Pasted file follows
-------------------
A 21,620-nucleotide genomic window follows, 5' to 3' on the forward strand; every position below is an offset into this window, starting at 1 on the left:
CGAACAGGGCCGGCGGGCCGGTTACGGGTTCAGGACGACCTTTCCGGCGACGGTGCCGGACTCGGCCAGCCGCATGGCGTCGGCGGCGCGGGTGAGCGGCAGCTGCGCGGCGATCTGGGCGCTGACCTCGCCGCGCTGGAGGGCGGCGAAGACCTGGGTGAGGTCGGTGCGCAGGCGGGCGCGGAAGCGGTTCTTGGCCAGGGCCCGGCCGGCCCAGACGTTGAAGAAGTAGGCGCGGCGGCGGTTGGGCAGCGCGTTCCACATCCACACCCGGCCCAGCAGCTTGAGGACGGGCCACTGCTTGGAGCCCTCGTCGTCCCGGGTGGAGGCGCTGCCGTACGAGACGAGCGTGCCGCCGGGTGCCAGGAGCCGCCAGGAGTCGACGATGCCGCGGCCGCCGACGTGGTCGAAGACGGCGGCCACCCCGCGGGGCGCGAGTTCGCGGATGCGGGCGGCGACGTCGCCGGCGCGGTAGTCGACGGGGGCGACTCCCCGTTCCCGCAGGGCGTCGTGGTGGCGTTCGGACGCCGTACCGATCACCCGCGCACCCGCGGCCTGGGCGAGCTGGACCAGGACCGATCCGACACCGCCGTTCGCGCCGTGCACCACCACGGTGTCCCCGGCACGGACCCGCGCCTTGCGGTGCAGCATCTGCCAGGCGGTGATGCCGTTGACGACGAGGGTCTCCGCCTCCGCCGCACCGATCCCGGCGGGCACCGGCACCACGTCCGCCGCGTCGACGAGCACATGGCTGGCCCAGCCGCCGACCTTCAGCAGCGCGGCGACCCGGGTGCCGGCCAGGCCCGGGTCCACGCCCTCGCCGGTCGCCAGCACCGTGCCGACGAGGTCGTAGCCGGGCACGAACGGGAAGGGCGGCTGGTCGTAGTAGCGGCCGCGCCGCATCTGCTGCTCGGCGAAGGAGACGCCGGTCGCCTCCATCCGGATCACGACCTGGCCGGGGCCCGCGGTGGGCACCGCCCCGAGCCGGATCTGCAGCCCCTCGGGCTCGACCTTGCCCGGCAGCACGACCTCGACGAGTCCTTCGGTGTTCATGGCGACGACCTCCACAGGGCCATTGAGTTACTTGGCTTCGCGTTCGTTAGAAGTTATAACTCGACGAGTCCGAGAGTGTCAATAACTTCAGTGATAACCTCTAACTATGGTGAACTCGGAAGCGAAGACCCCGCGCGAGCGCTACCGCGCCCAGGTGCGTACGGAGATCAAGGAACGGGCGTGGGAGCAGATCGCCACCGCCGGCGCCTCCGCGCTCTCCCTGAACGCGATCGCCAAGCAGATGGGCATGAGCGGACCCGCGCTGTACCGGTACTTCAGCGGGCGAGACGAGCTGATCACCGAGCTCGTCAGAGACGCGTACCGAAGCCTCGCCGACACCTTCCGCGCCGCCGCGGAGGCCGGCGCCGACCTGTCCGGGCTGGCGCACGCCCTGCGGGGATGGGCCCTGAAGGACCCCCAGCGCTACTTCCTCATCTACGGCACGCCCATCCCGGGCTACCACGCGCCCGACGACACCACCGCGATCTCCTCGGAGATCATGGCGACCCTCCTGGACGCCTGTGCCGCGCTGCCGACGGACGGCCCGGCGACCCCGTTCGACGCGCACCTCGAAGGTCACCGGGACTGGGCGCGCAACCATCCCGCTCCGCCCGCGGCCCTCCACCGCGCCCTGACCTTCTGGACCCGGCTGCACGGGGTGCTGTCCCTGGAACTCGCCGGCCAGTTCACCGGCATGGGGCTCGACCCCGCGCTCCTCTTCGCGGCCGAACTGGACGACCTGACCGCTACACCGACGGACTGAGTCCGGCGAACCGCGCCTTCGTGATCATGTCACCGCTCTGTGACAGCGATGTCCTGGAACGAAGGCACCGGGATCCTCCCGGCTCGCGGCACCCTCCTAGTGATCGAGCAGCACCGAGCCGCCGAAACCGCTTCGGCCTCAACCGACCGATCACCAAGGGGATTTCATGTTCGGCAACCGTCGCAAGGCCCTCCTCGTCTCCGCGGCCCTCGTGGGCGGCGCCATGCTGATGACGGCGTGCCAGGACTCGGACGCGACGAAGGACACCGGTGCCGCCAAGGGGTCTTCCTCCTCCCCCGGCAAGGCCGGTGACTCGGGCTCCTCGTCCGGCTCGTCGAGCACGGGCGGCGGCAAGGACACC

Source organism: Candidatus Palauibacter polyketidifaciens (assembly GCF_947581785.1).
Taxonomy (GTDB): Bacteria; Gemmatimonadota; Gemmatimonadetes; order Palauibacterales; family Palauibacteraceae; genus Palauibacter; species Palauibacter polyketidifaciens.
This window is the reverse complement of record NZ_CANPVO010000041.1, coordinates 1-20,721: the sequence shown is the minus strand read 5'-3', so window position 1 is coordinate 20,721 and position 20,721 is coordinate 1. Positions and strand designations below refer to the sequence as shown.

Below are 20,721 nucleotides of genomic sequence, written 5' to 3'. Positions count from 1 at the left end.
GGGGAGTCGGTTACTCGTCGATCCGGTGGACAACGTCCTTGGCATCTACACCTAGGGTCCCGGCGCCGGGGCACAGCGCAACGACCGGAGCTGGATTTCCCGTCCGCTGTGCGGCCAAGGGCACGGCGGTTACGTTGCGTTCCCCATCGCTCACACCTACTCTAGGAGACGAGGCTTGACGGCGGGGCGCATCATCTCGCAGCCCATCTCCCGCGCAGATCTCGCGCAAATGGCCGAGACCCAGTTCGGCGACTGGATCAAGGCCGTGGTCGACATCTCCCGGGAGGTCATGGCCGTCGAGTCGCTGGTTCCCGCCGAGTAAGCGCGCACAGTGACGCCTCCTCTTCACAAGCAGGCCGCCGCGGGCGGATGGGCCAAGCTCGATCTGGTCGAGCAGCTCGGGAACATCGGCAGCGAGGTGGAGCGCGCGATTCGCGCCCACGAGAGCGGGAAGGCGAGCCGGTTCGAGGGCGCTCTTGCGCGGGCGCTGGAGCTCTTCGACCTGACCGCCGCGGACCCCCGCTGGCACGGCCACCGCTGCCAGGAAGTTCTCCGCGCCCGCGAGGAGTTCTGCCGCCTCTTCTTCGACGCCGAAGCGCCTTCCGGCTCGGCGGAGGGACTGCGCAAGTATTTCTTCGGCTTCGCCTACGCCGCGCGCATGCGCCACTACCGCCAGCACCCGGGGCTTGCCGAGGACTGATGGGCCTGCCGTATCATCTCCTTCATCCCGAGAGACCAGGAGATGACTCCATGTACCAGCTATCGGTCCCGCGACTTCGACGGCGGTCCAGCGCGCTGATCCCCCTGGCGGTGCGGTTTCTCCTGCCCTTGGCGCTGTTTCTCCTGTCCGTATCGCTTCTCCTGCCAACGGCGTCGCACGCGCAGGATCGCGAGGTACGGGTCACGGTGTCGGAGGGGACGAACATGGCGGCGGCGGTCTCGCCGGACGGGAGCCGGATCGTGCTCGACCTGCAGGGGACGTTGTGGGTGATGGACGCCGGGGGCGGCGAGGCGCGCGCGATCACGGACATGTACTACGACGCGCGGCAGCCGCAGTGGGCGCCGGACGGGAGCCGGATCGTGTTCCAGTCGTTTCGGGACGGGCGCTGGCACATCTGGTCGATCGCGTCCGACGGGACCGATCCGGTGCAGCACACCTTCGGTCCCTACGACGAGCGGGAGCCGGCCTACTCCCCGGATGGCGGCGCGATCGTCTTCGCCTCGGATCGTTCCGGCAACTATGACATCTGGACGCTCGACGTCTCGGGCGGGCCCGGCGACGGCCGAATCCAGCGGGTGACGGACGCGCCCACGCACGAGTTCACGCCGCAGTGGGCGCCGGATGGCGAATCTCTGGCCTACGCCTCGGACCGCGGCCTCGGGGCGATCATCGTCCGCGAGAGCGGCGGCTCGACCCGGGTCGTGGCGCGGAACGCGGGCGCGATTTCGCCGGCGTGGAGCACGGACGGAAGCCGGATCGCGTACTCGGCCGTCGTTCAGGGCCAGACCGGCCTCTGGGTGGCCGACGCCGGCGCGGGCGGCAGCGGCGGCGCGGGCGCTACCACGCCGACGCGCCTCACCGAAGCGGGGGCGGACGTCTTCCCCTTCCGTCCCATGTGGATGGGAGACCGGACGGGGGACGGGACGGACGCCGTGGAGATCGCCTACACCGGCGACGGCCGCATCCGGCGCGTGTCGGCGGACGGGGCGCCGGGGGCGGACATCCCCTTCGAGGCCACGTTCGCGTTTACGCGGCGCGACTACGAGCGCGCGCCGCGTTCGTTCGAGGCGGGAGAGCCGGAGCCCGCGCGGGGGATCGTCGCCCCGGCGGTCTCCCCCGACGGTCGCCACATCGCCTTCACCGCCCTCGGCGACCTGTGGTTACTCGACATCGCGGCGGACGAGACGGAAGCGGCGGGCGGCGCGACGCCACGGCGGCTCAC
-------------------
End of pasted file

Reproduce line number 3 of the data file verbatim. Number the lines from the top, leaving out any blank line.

Source organism: Candidatus Palauibacter polyketidifaciens (assembly GCF_947581785.1).